Exploring Edison - Life At 1.8V
Written by Harry Fairhead   
Monday, 04 January 2016
Article Index
Exploring Edison - Life At 1.8V
Level Converters
Bi-directional Level Shift

Output Level Conversion

The most basic level converter has already been introduced in earlier chapters but it is worth repeating:


When the Edison's output line is high the transistor conducts and there is an approximately 0.6V between the base and the emitter and hence 1,8-0.6=1.2V across R2.

First, let's assume that the output line is set to strong - i.e. active pull up and active pull down. The problem here is that the default setting for the output line in the mini-breakout board is pull up using a 50K resistor. This can only provide a low current drive (0.25mA) and hence irrespective of the base resistor R2 the current in the load is only going to be around 1.5mA. Enough for some applications, but for others you need to switch the output mode to strong - see the final chapter. 

For the rest of this chapter it is assumed that the output mode is strong except for the circuits that work with open collector buses. 

The output line can provide 3mA so the smallest value of R2 you should use is 400 ohms i.e. 1.2/0.003. Although the diagram shows a value of 470 ohms you can use higher values to limit the current to lower values.

Given that the 2N2222 always has a current gain of more than 50, if you put all of the output current into in the base, i.e. the current in the output line to I mA then the load can have up to 50*I mA roughly 150mA in this case of the example. In practice the load would take less than this because its current is limited by R1.

The voltage drop across the transistor can be ignored as it is a few tenths of a volt, it is as if the LED is connected to ground when the transistor is full on. A red LED typically has a voltage drop of 2 volts and a working current of 10-20mA - this is why we don't try to drive an LED directly from the 3mA limited output line. Thus the voltage across R1 is 5-2=3V and the target current is 10mA giving R1=3/10*1000=300 ohms minimum.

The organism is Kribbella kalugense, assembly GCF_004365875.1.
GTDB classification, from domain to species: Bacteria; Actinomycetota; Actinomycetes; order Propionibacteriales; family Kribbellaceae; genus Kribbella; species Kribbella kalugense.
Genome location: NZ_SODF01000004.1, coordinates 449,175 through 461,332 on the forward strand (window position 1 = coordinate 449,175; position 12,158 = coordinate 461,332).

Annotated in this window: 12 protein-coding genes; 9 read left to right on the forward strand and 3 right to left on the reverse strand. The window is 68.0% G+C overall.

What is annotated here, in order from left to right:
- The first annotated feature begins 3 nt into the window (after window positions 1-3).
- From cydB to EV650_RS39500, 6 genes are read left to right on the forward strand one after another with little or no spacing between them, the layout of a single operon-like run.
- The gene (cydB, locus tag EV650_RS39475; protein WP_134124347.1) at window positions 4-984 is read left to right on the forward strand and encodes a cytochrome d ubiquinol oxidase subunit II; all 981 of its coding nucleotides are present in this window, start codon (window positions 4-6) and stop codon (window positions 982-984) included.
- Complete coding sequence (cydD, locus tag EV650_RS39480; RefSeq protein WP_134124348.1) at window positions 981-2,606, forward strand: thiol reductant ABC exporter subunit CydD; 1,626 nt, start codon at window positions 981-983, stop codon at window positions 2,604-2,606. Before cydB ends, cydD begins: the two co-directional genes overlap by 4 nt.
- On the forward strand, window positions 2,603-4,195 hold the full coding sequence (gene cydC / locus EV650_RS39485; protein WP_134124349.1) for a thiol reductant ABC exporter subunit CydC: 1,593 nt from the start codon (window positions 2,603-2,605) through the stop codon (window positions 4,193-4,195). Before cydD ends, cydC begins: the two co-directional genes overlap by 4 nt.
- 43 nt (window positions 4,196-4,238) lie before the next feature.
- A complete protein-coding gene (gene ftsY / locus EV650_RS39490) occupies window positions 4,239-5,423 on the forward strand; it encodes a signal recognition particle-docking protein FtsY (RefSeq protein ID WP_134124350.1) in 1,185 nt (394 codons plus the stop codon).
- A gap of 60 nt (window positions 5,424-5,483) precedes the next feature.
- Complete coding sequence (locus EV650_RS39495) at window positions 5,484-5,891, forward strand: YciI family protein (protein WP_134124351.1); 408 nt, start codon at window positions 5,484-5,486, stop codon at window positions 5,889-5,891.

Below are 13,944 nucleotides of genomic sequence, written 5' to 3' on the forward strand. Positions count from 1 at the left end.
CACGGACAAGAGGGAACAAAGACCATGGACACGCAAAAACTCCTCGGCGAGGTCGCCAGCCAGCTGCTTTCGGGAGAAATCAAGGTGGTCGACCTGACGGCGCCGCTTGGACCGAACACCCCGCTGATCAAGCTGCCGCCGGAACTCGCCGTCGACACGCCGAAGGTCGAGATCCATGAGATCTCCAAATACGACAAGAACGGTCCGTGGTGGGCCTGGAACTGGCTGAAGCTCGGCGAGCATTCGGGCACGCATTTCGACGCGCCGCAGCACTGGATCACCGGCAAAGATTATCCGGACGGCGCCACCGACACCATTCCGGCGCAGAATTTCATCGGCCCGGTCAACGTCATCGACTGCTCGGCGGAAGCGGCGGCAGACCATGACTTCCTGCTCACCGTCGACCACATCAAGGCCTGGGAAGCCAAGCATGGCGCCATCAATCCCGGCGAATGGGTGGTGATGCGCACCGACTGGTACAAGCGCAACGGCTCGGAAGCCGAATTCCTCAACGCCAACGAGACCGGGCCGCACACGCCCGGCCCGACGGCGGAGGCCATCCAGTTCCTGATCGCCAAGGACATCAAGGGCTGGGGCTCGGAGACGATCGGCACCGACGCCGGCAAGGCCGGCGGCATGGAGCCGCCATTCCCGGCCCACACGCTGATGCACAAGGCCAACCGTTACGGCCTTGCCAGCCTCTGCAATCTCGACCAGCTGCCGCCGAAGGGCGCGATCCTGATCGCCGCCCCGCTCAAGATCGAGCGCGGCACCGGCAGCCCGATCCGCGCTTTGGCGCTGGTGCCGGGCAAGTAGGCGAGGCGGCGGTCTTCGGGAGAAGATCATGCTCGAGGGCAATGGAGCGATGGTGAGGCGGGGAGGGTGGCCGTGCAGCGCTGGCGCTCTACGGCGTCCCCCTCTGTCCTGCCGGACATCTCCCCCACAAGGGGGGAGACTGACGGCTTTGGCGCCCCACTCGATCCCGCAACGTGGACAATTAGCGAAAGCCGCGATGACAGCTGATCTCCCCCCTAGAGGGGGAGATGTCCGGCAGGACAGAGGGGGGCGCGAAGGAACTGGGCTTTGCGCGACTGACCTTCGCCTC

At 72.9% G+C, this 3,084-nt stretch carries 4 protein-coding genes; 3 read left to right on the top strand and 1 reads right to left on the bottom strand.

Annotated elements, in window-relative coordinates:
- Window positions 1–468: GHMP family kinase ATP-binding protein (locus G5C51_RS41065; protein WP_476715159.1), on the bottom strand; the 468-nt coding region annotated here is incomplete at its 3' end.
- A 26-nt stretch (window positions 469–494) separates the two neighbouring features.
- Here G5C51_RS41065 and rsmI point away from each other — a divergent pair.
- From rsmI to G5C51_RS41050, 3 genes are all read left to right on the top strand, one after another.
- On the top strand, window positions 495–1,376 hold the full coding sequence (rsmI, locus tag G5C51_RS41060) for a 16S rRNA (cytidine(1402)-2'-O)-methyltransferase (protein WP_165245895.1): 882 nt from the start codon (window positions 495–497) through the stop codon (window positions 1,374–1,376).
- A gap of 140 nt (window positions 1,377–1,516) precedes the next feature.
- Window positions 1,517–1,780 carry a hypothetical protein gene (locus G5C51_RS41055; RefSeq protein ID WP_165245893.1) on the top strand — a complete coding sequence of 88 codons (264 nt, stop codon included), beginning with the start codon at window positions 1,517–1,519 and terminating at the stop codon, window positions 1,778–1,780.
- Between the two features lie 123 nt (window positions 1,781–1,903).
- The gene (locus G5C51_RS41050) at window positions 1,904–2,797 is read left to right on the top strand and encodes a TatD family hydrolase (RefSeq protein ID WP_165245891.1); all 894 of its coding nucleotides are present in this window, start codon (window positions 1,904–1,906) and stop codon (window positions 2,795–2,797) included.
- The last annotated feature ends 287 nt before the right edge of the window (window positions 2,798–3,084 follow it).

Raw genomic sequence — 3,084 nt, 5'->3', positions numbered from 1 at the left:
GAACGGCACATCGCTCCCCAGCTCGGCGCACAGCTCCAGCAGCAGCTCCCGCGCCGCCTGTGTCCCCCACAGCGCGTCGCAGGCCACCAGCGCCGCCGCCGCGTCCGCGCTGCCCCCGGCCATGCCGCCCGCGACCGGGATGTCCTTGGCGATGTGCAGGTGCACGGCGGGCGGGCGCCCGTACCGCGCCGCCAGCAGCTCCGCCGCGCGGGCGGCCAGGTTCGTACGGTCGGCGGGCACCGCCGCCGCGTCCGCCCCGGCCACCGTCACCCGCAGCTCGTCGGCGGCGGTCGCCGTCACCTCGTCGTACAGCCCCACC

The same circuit works with 3.3V. The only change needed is in the value of the load resistor. Again assuming the LED drops 2 V and works at a current of 10 mA then R1=(3.3-2)/10*1000= 130 ohms. 

In general, if you want to drive a current load simply find the current you want to flow through it I and what voltage V is across it at that current - look it up in a data sheet. Then the load resistor that you need is

R1=(Vs-V)/I ohms.

were Vs is the supply voltage - 5V or 3.3V in the two cases above. 

Things are a tiny bit more complicated when the load is a voltage load. A voltage load simply wants to be connected to a varying voltage and doesn't pass very much current - it is a high impedance load. In this case you don't put the load in series with the load resistor, but connect it to the load resistor as shown: servo


This is the servo circuit introduced in the chapter 7. The pulse input to the servo is a high impedance voltage input. In this case R1 simply acts to limit the voltage through the transistor. At 10K ohms the current through the transistor is at most 0.5 mA. As long as the connection to the servo or any voltage load only takes a small current compared to this 0.5 mA you can ignore the load and consider the voltage across R1 to vary from zero to 5V.